A screengrab of Sergeant Roger Schlude's body camera footage from March 7, 2015.
Last year, two on-duty Columbia police officers engaged in a bizarre shit-talking match with a seventeen-year-old who happened to be filming them with a smartphone. Newly obtained body camera footage shows the exchange from the officers' perspectives — an incident that begins with Sergeant Roger Schlude whipping out his pistol.
Obtained last week by watchdog group Citizens for Justice, the videos stem from a March 7, 2015, incident on a residential street in Columbia, Missouri. The group obtained footage from two different body cameras.
The first video opens with Schlude riding in the passenger seat of a squad car driven by Officer Chris Papineau. About twenty seconds pass. Then Schlude activates the audio recorder on his body camera and exits the squad car with his weapon drawn.
"Why don't you get your hand out of your pocket?" Schlude yells toward a individual wearing a hoodie and holding a smartphone.
The person doing the filming, Cezan “CJ” Stock, lifts his left hand and shouts back, "We want to know why you're harassing us."
This is the moment where it becomes obvious that this isn't some random stop. There's already bad blood between Schlude and Stock.
"Alright, I want to get this on the camera," Schlude says back. "This is Mr. Stock, he carried a gun the last time I arrested him up on Stadium. He'll probably be in court I hope. He's a good citizen and he's got some good friends."
From there, the confrontation devolves into a blustering shouting match that wouldn't feel out of place in a high school cafeteria. At one point, Papineau, Schlude's partner, begins mocking Stock for his slight frame, noting that Stock is "140 pounds soaking wet" and should "put some bricks in his pocket."
Stock retorts, "I'm not worried about that." He tells Papineau to take off his badge and come closer.
"You have no idea how much I'd enjoy that," Papineau says.
Stock and Papineau go back and forth for several rounds, with Stock offering to beat Papineau's ass and the officer suggesting Stock needed to eat more hamburgers.
The body cam footage from Papineau picked up the clearest audio of the various insults. It ends with Stock and his entourage retreating down the street.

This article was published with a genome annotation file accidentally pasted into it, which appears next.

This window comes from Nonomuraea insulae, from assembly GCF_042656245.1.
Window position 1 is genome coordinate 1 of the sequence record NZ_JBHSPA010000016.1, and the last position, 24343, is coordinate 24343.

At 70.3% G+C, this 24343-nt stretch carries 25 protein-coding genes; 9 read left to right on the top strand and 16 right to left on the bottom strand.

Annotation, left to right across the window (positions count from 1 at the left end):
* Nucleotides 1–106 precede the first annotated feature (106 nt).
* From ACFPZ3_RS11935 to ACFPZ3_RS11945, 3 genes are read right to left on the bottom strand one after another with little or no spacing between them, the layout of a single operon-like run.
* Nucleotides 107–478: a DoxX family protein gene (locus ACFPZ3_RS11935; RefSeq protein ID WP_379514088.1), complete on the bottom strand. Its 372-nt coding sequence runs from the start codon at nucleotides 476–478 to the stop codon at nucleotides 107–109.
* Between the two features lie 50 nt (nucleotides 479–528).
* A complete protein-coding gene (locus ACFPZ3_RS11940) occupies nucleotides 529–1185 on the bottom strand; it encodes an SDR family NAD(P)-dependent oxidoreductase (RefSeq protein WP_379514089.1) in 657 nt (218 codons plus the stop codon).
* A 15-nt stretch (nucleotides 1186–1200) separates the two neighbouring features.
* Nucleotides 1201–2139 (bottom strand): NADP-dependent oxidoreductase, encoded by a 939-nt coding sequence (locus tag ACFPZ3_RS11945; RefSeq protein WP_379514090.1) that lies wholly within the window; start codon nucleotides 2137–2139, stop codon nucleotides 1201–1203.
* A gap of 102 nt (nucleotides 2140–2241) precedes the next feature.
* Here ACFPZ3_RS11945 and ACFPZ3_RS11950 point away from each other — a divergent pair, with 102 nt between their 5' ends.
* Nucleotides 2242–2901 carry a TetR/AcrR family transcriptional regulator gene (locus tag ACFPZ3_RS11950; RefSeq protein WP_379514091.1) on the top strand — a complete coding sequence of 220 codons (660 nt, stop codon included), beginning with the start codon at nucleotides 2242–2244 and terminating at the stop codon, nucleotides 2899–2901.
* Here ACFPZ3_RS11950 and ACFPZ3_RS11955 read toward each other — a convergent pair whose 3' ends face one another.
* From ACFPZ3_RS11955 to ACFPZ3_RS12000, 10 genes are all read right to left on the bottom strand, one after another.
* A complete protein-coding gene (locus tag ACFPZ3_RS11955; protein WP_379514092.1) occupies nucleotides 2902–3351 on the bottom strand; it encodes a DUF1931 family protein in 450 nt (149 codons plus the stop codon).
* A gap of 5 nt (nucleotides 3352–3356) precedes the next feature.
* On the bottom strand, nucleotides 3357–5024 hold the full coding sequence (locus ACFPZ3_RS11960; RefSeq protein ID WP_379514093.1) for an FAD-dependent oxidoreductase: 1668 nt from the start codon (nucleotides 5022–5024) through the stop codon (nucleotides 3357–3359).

There's a lot to unpack from the footage, and much of it involves a contentious relationship between Stock and the local police force.
For instance, remember that traffic stop Schlude referenced when he got out of the car? Records show that Stock had been pulled over the previous month while driving his mother's Lexus on Stadium Boulevard. During the traffic stop, officers allegedly discovered a pistol in the glove box. The incident report, dated February 6, 2015, notes that Stock has "gang affiliations." Stock was charged with unlawful possession of a firearm, but the charge was eventually dropped. (The gun apparently belonged to Stock's mother.)
More recently, Citizens for Justice uploaded a separate set of videos showing Schlude arresting Stock at his family's home in July. The smartphone footage appears to show Schlude pushing Stock's mother, Andrea Brookins.
“They keep saying they want better for our youth and they want to fix our community,” Brookins told Free Thought Project's Matt Agorist. “It starts with our youth. You can’t pull guns and belittle the kids and then wonder why they won’t pull over for you guys or why they have no respect for you guys. Respect is earned.”
Citizens for Justice — the group that filed the open records requests for the body camera footage — has its own longstanding disputes with the Columbia Police Department. In a civil rights lawsuit, the group's founder, Matt Akins, claimed officers violated his rights during multiple encounters between 2010 and 2012. Schlude, in fact, was also named in that lawsuit. Earlier this month, a federal judge ruled in favor of the Columbia officers, dismissing the claims against them. (Akins said he would be appealing that decision.)
Messages left with the Columbia Police Department seeking information about the March 2015 incident were not returned. However, Internal Affairs documents obtained by Citizens for Justice show that Papineau received a written warning for "Discourteous, Disrespectful, or Discriminatory Treatment of Any Member of the Public."
Despite charging gun-first into the situation, however, Schlude was exonerated of any wrongdoing.
Meanwhile, it seems Stock and his mother have had enough of Columbia. Last week, they launched a GoFundMe campaign titled "Help Family Flee Blue/Cop Terrorism."
In the campaign's description, Brookins wrote: "I am asking for help moving away from this place before one of my children ends up dead at the hands of the police."
Editor's note: A previous version of this story incorrectly stated Cezan “CJ” Stock's age as nineteen at the time of the March 7, 2015 incident. Stock was actually seventeen at the time. We regret the error.